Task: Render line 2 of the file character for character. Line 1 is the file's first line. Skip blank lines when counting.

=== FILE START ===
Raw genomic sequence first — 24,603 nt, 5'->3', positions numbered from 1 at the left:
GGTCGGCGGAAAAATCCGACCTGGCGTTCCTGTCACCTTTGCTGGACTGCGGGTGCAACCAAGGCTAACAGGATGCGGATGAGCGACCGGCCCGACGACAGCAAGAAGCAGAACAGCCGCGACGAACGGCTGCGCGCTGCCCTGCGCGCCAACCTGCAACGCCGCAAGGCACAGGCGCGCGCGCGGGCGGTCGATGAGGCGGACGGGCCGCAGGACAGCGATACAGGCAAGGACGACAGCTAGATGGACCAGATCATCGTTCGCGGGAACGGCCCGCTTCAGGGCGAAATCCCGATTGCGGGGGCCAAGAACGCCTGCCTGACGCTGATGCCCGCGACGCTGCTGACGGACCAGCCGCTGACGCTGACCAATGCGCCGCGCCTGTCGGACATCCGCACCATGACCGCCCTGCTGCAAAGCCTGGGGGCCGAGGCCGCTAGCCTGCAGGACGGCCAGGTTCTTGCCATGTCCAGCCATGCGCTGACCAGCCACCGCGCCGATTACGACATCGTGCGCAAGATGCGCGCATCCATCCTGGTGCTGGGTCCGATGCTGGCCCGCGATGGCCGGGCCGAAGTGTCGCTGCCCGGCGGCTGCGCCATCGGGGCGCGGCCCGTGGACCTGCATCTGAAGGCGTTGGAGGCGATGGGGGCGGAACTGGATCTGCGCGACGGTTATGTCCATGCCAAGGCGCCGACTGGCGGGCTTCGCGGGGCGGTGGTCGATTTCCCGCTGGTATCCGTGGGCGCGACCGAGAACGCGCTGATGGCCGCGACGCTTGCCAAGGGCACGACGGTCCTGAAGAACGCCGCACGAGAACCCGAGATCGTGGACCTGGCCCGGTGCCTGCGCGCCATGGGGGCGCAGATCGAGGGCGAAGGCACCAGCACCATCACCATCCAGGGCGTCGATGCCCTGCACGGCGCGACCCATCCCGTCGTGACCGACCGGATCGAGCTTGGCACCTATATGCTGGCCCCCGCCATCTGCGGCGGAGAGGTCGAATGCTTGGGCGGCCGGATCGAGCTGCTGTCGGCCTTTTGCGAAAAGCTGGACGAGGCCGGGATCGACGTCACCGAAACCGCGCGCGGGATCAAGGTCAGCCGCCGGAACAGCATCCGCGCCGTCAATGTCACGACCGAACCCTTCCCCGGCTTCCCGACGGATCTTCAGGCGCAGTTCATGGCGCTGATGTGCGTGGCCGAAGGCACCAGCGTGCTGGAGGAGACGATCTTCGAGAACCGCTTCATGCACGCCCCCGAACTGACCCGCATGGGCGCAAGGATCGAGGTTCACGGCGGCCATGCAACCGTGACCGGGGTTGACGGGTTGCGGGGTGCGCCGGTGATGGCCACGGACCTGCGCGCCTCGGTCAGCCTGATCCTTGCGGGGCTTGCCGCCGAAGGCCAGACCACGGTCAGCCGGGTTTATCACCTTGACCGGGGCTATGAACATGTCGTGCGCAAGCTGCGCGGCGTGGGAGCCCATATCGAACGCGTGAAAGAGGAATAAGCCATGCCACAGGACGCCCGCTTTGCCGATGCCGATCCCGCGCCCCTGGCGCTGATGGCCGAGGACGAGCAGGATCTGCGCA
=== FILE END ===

GGTCGGCGGAAAAATCCGACCTGGCGTTCCTGTCACCTTTGCTGGACTGCGGGTGCAACCAAGGCTAACAGGATGCGGATGAGCGACCGGCCCGACGACAGCAAGAAGCAGAACAGCCGCGACGAACGGCTGCGCGCTGCCCTGCGCGCCAACCTGCAACGCCGCAAGGCACAGGCGCGCGCGCGGGCGGTCGATGAGGCGGACGGGCCGCAGGACAGCGATACAGGCAAGGACGACAGCTAGATGGACCAGATCATCGTTCGCGGGAACGGCCCGCTTCAGGGCGAAATCCCGATTGCGGGGGCCAAGAACGCCTGCCTGACGCTGATGCCCGCGACGCTGCTGACGGACCAGCCGCTGACGCTGACCAATGCGCCGCGCCTGTCGGACATCCGCACCATGACCGCCCTGCTGCAAAGCCTGGGGGCCGAGGCCGCTAGCCTGCAGGACGGCCAGGTTCTTGCCATGTCCAGCCATGCGCTGACCAGCCACCGCGCCGATTACGACATCGTGCGCAAGATGCGCGCATCCATCCTGGTGCTGGGTCCGATGCTGGCCCGCGATGGCCGGGCCGAAGTGTCGCTGCCCGGCGGCTGCGCCATCGGGGCGCGGCCCGTGGACCTGCATCTGAAGGCGTTGGAGGCGATGGGGGCGGAACTGGATCTGCGCGACGGTTATGTCCATGCCAAGGCGCCGACTGGCGGGCTTCGCGGGGCGGTGGTCGATTTCCCGCTGGTATCCGTGGGCGCGACCGAGAACGCGCTGATGGCCGCGACGCTTGCCAAGGGCACGACGGTCCTGAAGAACGCCGCACGAGAACCCGAGATCGTGGACCTGGCCCGGTGCCTGCGCGCCATGGGGGCGCAGATCGAGGGCGAAGGCACCAGCACCATCACCATCCAGGGCGTCGATGCCCTGCACGGCGCGACCCATCCCGTCGTGACCGACCGGATCGAGCTTGGCACCTATATGCTGGCCCCCGCCATCTGCGGCGGAGAGGTCGAATGCTTGGGCGGCCGGATCGAGCTGCTGTCGGCCTTTTGCGAAAAGCTGGACGAGGCCGGGATCGACGTCACCGAAACCGCGCGCGGGATCAAGGTCAGCCGCCGGAACAGCATCCGCGCCGTCAATGTCACGACCGAACCCTTCCCCGGCTTCCCGACGGATCTTCAGGCGCAGTTCATGGCGCTGATGTGCGTGGCCGAAGGCACCAGCGTGCTGGAGGAGACGATCTTCGAGAACCGCTTCATGCACGCCCCCGAACTGACCCGCATGGGCGCAAGGATCGAGGTTCACGGCGGCCATGCAACCGTGACCGGGGTTGACGGGTTGCGGGGTGCGCCGGTGATGGCCACGGACCTGCGCGCCTCGGTCAGCCTGATCCTTGCGGGGCTTGCCGCCGAAGGCCAGACCACGGTCAGCCGGGTTTATCACCTTGACCGGGGCTATGAACATGTCGTGCGCAAGCTGCGCGGCGTGGGAGCCCATATCGAACGCGTGAAAGAGGAATAAGCCATGCCACAGGACGCCCGCTTTGCCGATGCCGATCCCGCGCCCCTGGCGCTGATGGCCGAGGACGAGCAGGATCTGCGCA